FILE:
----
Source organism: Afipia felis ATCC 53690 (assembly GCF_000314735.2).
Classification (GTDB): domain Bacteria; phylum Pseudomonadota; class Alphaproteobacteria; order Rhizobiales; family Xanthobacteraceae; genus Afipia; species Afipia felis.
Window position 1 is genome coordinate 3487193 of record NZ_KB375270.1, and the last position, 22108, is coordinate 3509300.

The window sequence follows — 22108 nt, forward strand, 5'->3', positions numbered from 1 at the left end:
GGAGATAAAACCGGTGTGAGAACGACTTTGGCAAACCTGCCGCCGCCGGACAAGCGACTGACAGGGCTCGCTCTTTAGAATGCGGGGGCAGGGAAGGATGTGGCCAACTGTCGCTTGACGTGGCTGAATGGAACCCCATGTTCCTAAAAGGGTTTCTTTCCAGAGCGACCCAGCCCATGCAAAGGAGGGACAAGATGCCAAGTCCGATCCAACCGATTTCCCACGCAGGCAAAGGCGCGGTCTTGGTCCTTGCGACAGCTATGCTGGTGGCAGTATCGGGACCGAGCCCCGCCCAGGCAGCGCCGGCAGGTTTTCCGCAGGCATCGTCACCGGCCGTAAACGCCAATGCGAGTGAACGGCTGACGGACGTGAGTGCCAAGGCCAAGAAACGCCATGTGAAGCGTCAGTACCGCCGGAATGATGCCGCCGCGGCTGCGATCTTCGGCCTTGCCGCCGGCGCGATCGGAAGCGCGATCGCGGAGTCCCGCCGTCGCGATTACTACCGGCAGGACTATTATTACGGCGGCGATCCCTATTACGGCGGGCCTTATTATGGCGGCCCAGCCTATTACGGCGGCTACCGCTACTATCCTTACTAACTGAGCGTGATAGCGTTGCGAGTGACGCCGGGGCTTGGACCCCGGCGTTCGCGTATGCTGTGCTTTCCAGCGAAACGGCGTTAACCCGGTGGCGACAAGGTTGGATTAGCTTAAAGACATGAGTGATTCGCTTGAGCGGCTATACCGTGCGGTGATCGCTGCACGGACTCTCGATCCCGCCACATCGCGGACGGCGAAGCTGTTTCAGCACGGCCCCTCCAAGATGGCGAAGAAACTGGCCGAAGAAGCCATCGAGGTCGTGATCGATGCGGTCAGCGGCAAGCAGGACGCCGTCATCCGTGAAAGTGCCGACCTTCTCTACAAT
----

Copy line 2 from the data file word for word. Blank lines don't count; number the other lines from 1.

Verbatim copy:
Classification (GTDB): domain Bacteria; phylum Pseudomonadota; class Alphaproteobacteria; order Rhizobiales; family Xanthobacteraceae; genus Afipia; species Afipia felis.